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Love Hertz: The Danger of High Frequency Ball

November 9, 2011

Hey there, casual basketball fan. Quick: estimate the amount of time it would take you (yes, you) to score 320 points if you were left completely undefended on a basketball court. It’s no simple exercise, is it?

Now, estimate how long it would take the 1990-1991 opening night versions of the Denver Nuggets and Golden State Warriors to score 320 total points.

Time’s up: 48 minutes.

That’s right, a point every nine seconds. The final score was 162-158, and they didn’t need overtime. And they did it with relatively poor combined three-point shooting (six-for-seventeen).

No time for halftime.

November 2, 1990

It was the opening night of the season that would make Michael Jordan a first-time NBA champion. It was also three months to the day since Iraq had invaded Kuwait, at least partly a result of Saddam Hussein’s frustration with Kuwaiti overproduction of oil and subsequent oil price declines.

Saddam Hussein probably didn’t care much about basketball, but overproduction was the word that night back in the United States, as the Nuggets and Warriors ran up and down the court filling a box score with statistical absurdities.

Fast breaks are for the Kurds!

Check the stats for yourself. When you stop laughing uncontrollably, resume reading.

  • During the game, there were 239 field goal attempts, just short of 5 per minute, or one every 12 seconds. Despite that rate, no single player attempted a crazy number of field goals – Chris Mullin was the game leader with 25, which sounds like a lot, but compare that to Kobe Bryant’s season average of 27.2 attempts in 2005-2006.
  • Every player who attempted at least 10 shots connected shot at least 50% for the game.
  • By scoring or assisting, Tim Hardaway accounted for 33 of 63 field goals for the Warriors.
  • Twenty-one different players scored, and both teams had two players with more than 30 points.

As undeniably entertaining as high-speed offense can be, there is danger at high speed – quite literally, it’s harder to stop. But in basketball, playing at a fast pace makes it even harder to stop someone else, and the Nuggets’ defensive stats serve as confirmation.

Maybe they were tired from nonstop fast breaks, or maybe they just weren’t that good at defense. Either way, you know that old line about defense winning championships? Let me translate that into equation form for the 1990-91 Denver Nuggets:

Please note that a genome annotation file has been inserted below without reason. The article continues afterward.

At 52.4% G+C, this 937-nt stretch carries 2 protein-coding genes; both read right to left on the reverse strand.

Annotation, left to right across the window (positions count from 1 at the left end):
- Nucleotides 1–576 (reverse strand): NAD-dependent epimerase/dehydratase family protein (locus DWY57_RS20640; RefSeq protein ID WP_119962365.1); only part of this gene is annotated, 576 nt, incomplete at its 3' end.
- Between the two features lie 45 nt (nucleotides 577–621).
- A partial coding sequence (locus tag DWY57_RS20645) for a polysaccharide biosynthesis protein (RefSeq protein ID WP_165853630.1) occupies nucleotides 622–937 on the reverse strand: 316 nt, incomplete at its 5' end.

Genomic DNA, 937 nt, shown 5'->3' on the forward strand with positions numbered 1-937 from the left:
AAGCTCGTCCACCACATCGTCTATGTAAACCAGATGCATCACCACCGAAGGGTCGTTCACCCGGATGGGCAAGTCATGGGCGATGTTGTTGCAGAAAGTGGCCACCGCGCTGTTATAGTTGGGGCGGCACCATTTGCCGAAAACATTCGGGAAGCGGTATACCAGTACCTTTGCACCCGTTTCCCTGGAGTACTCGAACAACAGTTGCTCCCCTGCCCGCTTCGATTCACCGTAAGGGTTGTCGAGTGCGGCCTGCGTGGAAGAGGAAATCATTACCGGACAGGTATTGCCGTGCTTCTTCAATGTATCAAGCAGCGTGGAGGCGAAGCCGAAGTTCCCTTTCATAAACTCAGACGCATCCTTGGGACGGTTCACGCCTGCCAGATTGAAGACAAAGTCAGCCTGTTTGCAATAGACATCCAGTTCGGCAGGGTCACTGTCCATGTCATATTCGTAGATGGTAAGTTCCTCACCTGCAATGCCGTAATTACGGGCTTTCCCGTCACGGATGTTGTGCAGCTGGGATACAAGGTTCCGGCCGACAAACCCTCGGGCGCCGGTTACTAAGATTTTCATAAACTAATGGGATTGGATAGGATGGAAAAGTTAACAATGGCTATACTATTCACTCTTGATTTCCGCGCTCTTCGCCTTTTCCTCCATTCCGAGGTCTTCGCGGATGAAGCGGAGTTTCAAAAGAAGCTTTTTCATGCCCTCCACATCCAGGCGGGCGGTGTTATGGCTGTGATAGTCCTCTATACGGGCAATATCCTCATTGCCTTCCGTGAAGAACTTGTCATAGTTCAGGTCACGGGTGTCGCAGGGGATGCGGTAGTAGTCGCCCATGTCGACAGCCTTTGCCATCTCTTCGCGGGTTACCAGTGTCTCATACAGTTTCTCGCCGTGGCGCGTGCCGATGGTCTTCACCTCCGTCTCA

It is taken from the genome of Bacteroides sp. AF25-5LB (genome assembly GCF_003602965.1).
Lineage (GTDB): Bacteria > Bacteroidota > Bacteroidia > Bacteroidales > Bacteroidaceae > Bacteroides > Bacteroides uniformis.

most points scored + most points allowed = 20 wins (league-worst)

Yikes. There’s evidence that the Nuggets weren’t even that good at scoring, though – although they led the league in points per game, they were only 21st in offensive efficiency (points per possession), meaning that all those extra points were created only by extra possessions, and not by any distinct offensive advantage.

So why the emphasis on fast-paced scoring above all else?

Because it's more fun than defense.

Paul Westhead was a zealot, that’s why. Known for a high-speed system throughout his coaching career, he put on a turbo boost with the Nuggets, hoping to revolutionize the game and re-write the record books. In an interview prior to the season, he even said “There will be 200 point games…200 points is going to happen.” See the video below for more.

Well, we never saw a 200-point game. We never even saw the Nuggets score more than they did on that opening night, which for a regulation game is still the highest combined score in NBA history, and also the most points scored by a losing team.

Westhead’s logic seemed strong – a team that scores a lot of points is likely to win, right? But just like Communism during its run, his flawless ideals weren’t producing results, and whatever the disconnect between theory and practice, the win-loss record is the most damning of evidence against a style of play in professional sports.

Permanent, transitional shifts were a very 1990 thing. East and West Germany reunified, the World Health Organization removed homosexuality from its list of diseases, and McDonald’s opened its first location in Moscow.

And there was no turning back.

However, the Paul Westhead offense was but a flash in the pan (NUGGETS JOKE). It was clearly not effective, and the following season, when Denver drafted towering center Dikembe Mutombo, who ran the court as gracefully as a dump truck with square wheels, the Nuggets averaged 20 fewer points per game.

Despite better defense, unfortunately they still only won 24 games, and Paul Westhead was fired, never to be hired as an NBA head coach again. Speed kills.

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